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Statement by Ambassador Byrne Nason at the UNSC Briefing on the Situation in Afghanistan

Thank you very much, Mr. President.

And thank you SRSG Lyons for your briefing, it is deeply appreciated. Ms Karim – I’m really grateful for your briefing, especially when sharing your testimony at this time is not without risk, I want to assure you of that.

Mr. President,

Since we last met on 9 September, little of what we had hoped for has come to pass while much of what we feared has come to be.

The much promised ‘inclusive government’ is nowhere in evidence. There is no credible dialogue, representative of all Afghans, towards a future governance. There is no stability.

Instead, what we are seeing and what the Afghan people are living with is violence, fear and repression at the hands of the Taliban.

Mr. President,

Women and girls in Afghanistan remain under attack. They are being targeted by the Taliban for their education, for their work, for their activism, for demanding their fundamental rights. Put simply, they are being targeted for their gender. This is deliberate and driven by a desire to repress and control - to take away women’s autonomy, their choice and their freedom.

Many Afghan women have come to the difficult conclusion that their lives, their futures, are only possible outside of Afghanistan. But despite assurances regarding safe passage -that this Council stipulated in Resolution 2593 - the Taliban has not respected that choice either.

Reports regarding the killing earlier this month of women’s human rights defender and economist, Frozan Safi, demonstrates all too clearly the terrifying dangers women face. Ms Safi and her three colleagues intended to leave Afghanistan. A call received was thought to be about an evacuation flight. Instead of safe passage, those women found only hatred and, in the end, horrific, fatal violence.

I have said it before, and I will say it again today.  We cannot look the other way while the women of Afghanistan are being targeted and attacked. The courage and fortitude of countless Afghan women, such as our briefer Ms Karim, Ms Safi and her colleagues, should be recognised.  But the international community also needs to be clear with the Taliban. Their actions are not without consequences.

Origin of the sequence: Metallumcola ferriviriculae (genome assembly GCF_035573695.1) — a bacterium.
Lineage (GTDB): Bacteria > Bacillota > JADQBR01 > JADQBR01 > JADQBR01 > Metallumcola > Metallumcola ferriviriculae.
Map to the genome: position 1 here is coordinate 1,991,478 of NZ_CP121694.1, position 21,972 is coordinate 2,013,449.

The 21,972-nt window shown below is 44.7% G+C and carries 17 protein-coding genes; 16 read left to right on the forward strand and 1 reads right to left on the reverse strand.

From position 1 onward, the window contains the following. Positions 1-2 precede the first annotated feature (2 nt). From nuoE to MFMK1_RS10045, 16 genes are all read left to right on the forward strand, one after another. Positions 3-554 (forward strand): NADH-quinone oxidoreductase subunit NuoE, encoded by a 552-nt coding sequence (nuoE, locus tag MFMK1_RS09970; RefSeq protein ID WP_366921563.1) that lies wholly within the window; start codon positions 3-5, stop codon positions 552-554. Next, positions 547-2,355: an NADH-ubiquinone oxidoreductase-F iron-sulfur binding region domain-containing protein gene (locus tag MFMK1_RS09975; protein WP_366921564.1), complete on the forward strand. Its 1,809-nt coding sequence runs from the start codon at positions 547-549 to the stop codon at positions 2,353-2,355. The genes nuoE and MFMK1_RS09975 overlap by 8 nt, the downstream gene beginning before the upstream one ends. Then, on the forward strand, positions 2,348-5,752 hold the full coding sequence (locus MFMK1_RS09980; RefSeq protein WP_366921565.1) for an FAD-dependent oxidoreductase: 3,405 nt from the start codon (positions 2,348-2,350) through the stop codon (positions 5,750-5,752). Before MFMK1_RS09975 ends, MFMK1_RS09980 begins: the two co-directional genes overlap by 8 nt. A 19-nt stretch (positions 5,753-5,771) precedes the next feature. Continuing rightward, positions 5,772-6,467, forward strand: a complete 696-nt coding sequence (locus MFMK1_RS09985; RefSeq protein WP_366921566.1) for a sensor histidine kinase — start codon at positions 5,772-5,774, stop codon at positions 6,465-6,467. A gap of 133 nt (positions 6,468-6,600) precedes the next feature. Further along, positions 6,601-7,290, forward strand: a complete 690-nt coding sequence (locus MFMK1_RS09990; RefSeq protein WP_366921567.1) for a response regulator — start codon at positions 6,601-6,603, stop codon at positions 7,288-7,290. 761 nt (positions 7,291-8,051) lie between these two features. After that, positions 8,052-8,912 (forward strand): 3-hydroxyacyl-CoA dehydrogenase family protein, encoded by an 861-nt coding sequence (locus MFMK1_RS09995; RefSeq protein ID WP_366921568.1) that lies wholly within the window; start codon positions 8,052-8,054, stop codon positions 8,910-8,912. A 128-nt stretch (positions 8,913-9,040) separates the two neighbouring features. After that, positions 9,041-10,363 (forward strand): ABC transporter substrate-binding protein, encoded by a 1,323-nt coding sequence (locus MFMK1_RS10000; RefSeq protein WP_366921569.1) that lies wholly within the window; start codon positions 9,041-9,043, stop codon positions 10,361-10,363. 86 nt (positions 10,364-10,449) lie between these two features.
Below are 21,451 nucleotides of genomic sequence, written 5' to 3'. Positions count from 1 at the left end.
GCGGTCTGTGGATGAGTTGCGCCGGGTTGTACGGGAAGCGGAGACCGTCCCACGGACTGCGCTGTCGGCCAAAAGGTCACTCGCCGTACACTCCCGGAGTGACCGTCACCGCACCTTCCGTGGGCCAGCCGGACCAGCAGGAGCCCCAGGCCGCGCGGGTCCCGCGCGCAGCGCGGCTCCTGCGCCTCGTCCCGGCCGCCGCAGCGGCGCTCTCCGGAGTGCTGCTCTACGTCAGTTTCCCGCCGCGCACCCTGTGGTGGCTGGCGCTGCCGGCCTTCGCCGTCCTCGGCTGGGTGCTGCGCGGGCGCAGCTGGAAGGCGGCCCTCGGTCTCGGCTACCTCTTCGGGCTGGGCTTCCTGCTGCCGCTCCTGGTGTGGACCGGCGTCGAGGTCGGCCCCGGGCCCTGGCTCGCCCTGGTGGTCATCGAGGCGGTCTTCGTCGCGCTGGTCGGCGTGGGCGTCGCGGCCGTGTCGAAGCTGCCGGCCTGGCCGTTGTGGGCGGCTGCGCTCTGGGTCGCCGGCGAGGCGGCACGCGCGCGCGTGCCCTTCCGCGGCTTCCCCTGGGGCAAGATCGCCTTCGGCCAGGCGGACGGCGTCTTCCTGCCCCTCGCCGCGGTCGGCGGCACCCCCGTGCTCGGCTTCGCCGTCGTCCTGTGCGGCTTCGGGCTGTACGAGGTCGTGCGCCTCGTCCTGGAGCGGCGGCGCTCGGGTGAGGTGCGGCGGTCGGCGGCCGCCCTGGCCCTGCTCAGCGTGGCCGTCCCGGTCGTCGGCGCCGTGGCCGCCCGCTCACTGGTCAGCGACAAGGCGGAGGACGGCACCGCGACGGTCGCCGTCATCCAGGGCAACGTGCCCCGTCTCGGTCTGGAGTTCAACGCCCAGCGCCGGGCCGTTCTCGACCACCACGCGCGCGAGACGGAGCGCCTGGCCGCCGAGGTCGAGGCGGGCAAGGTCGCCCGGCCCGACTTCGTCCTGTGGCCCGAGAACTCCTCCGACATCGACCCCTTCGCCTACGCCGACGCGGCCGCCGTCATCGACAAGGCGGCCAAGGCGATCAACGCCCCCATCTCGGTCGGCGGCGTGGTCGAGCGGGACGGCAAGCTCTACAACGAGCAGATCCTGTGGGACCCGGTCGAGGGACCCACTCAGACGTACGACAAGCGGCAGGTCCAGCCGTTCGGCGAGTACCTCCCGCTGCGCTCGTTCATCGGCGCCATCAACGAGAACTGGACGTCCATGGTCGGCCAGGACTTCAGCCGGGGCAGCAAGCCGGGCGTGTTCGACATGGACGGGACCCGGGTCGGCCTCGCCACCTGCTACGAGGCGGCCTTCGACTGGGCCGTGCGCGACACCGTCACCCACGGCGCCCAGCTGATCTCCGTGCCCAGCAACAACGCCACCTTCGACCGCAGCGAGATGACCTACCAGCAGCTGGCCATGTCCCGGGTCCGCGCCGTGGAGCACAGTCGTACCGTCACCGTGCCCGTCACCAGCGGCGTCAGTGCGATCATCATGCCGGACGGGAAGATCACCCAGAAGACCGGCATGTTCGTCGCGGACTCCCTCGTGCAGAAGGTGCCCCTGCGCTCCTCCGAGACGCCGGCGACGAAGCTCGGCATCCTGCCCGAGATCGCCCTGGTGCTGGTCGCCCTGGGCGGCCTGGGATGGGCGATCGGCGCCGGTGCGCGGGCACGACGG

Mr. President,

Today marks 61 days of the Taliban’s restrictions on girls attending secondary school. Each day marking an unconscionable loss to Afghanistan’s own future. A generation of girls are being deprived of an education because of the fear and suspicion of some men. Every child has an equal right to education, regardless of gender.

It is also reported that the rights of children in Afghanistan have significantly deteriorated since August – with increased child labour, child recruitment and use, child trafficking, and child marriage.

The erosion of rights for women and children in Afghanistan under Taliban control has been both stark and swift. Their protection and the upholding of their rights must be central as a focus of all our deliberations on the future of Afghanistan.

We also strongly condemn recent terrorist attacks, violence, intimidation and forced displacement targeting minorities. We condemn the repression of Afghan civil society and Afghan journalists. 

Mr. President,

Words almost fail to capture the magnitude of the humanitarian crisis now underway in Afghanistan, as winter approaches and millions, millions, face starvation.

We have been warned, including today by SRSG Lyons, of the gravity of the situation. The international community and this Council must listen. The international community and this Council must act.

The Taliban now bear primary responsibility for the conditions facing the people of Afghanistan. But the international community also needs to move beyond pledges and rhetoric and take action to prevent widespread suffering and death. Humanitarians must be allowed to deliver in all parts of the country. At this critical time, UN and NGO partners on the ground cannot and should not be impeded in their life-saving operations. This Council has a role to play in facilitating the humanitarian response. We need to deliver on this – it is our duty and our obligation.

Mr. President,

Since August, this Council has been clear about what we expect from engagement with the Taliban. We said we would judge them by their actions and not by their words. This Council, and the international community, must reaffirm publicly, without ambiguity, that the rights of all Afghans, especially women and girls, children and minorities must be protected. That message surely stands alone in its own right.

Thank you, Mr. President.

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